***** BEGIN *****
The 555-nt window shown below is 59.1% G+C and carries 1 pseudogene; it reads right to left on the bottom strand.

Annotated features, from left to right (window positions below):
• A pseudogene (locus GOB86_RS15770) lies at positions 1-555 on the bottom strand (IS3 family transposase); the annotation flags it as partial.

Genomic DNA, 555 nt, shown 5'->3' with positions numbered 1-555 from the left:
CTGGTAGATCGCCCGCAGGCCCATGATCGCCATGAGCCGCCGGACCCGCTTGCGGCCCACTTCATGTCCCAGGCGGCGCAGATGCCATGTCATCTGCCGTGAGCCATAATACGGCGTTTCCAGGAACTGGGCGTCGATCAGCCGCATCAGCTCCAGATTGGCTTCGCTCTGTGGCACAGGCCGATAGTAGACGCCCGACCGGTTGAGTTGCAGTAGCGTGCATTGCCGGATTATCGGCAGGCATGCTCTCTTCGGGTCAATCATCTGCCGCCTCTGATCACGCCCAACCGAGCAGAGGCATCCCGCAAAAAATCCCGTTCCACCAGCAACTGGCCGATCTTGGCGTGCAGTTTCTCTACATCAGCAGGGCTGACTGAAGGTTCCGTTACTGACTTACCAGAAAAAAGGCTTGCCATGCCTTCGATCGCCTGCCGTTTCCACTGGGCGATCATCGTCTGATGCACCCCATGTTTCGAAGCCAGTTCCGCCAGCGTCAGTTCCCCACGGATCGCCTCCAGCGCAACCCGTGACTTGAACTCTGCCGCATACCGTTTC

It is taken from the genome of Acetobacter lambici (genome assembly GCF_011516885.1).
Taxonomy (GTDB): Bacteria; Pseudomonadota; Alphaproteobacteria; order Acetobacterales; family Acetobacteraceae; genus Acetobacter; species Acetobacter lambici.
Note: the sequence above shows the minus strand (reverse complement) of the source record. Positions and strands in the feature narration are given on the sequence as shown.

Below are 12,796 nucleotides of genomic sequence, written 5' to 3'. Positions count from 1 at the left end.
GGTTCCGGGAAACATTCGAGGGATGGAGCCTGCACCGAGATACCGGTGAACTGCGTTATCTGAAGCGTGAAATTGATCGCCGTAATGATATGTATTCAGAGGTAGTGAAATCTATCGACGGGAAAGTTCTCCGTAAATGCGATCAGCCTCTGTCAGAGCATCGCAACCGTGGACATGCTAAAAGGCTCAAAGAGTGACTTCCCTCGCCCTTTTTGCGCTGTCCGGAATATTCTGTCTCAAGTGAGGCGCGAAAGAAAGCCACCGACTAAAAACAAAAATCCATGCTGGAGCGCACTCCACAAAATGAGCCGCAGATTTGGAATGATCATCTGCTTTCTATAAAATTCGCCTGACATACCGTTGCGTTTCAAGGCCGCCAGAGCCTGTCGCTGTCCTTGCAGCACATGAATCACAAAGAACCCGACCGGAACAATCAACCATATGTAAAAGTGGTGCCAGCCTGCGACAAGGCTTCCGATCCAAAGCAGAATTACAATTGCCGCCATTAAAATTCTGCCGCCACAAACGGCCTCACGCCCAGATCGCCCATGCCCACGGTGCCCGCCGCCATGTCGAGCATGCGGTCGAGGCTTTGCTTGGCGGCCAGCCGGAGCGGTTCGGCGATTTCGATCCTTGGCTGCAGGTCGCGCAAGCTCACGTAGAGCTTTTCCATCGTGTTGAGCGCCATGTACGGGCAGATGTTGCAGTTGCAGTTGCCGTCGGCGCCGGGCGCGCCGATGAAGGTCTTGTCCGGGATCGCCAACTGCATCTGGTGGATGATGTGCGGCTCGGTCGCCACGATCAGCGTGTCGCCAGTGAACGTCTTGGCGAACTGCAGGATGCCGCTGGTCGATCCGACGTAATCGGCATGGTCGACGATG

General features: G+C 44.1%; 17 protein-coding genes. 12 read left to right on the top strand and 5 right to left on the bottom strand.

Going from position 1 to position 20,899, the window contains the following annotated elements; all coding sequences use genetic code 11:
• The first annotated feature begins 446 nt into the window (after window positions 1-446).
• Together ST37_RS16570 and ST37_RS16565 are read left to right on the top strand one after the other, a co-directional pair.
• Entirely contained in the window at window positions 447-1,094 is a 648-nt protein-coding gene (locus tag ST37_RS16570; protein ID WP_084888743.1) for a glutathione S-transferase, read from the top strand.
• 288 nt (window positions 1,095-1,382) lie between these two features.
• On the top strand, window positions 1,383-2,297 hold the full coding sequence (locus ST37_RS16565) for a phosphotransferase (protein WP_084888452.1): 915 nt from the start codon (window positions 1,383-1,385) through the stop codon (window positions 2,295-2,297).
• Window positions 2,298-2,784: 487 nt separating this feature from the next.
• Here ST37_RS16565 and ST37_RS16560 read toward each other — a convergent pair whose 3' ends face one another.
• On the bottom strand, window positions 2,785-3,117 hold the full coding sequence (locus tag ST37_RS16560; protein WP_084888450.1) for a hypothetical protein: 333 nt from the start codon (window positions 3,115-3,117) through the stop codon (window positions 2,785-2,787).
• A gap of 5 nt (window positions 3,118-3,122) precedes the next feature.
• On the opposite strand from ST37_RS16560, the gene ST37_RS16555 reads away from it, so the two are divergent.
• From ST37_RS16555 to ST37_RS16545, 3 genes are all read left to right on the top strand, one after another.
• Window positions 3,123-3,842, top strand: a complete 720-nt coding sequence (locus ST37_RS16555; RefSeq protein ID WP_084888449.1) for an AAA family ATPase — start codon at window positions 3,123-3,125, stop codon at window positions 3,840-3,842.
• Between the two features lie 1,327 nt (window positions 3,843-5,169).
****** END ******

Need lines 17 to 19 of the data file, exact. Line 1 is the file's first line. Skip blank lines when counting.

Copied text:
• On the top strand, window positions 1,383-2,297 hold the full coding sequence (locus ST37_RS16565) for a phosphotransferase (protein WP_084888452.1): 915 nt from the start codon (window positions 1,383-1,385) through the stop codon (window positions 2,295-2,297).
• Window positions 2,298-2,784: 487 nt separating this feature from the next.
• Here ST37_RS16565 and ST37_RS16560 read toward each other — a convergent pair whose 3' ends face one another.